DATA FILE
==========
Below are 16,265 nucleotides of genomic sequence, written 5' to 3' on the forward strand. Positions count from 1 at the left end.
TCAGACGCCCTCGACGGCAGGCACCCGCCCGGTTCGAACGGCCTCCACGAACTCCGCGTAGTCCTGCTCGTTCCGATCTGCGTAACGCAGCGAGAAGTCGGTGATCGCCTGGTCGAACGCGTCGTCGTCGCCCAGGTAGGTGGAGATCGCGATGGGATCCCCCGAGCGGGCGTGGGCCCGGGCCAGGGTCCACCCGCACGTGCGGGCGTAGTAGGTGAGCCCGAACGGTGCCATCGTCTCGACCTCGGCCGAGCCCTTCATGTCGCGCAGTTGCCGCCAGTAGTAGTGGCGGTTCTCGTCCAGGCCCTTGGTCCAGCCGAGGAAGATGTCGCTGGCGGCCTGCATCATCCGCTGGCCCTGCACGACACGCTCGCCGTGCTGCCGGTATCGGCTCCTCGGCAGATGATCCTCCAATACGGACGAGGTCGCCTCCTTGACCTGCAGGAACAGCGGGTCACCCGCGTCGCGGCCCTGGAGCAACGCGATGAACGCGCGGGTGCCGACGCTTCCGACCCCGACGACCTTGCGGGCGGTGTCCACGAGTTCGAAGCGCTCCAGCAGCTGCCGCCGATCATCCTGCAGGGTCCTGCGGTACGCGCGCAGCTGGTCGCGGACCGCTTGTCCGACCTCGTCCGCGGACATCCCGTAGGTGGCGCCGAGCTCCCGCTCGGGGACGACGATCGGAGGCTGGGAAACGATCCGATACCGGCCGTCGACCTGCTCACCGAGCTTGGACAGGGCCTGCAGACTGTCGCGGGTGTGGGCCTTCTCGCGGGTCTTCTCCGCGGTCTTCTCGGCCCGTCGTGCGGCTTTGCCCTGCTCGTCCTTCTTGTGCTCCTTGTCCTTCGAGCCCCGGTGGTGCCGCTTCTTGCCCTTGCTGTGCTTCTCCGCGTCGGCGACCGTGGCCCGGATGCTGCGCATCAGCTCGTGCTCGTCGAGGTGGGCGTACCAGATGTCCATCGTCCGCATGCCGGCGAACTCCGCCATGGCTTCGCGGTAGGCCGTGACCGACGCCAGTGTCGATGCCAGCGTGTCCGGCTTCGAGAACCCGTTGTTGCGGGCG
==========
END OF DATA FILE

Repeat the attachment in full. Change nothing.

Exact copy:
Below are 16,265 nucleotides of genomic sequence, written 5' to 3' on the forward strand. Positions count from 1 at the left end.
TCAGACGCCCTCGACGGCAGGCACCCGCCCGGTTCGAACGGCCTCCACGAACTCCGCGTAGTCCTGCTCGTTCCGATCTGCGTAACGCAGCGAGAAGTCGGTGATCGCCTGGTCGAACGCGTCGTCGTCGCCCAGGTAGGTGGAGATCGCGATGGGATCCCCCGAGCGGGCGTGGGCCCGGGCCAGGGTCCACCCGCACGTGCGGGCGTAGTAGGTGAGCCCGAACGGTGCCATCGTCTCGACCTCGGCCGAGCCCTTCATGTCGCGCAGTTGCCGCCAGTAGTAGTGGCGGTTCTCGTCCAGGCCCTTGGTCCAGCCGAGGAAGATGTCGCTGGCGGCCTGCATCATCCGCTGGCCCTGCACGACACGCTCGCCGTGCTGCCGGTATCGGCTCCTCGGCAGATGATCCTCCAATACGGACGAGGTCGCCTCCTTGACCTGCAGGAACAGCGGGTCACCCGCGTCGCGGCCCTGGAGCAACGCGATGAACGCGCGGGTGCCGACGCTTCCGACCCCGACGACCTTGCGGGCGGTGTCCACGAGTTCGAAGCGCTCCAGCAGCTGCCGCCGATCATCCTGCAGGGTCCTGCGGTACGCGCGCAGCTGGTCGCGGACCGCTTGTCCGACCTCGTCCGCGGACATCCCGTAGGTGGCGCCGAGCTCCCGCTCGGGGACGACGATCGGAGGCTGGGAAACGATCCGATACCGGCCGTCGACCTGCTCACCGAGCTTGGACAGGGCCTGCAGACTGTCGCGGGTGTGGGCCTTCTCGCGGGTCTTCTCCGCGGTCTTCTCGGCCCGTCGTGCGGCTTTGCCCTGCTCGTCCTTCTTGTGCTCCTTGTCCTTCGAGCCCCGGTGGTGCCGCTTCTTGCCCTTGCTGTGCTTCTCCGCGTCGGCGACCGTGGCCCGGATGCTGCGCATCAGCTCGTGCTCGTCGAGGTGGGCGTACCAGATGTCCATCGTCCGCATGCCGGCGAACTCCGCCATGGCTTCGCGGTAGGCCGTGACCGACGCCAGTGTCGATGCCAGCGTGTCCGGCTTCGAGAACCCGTTGTTGCGGGCG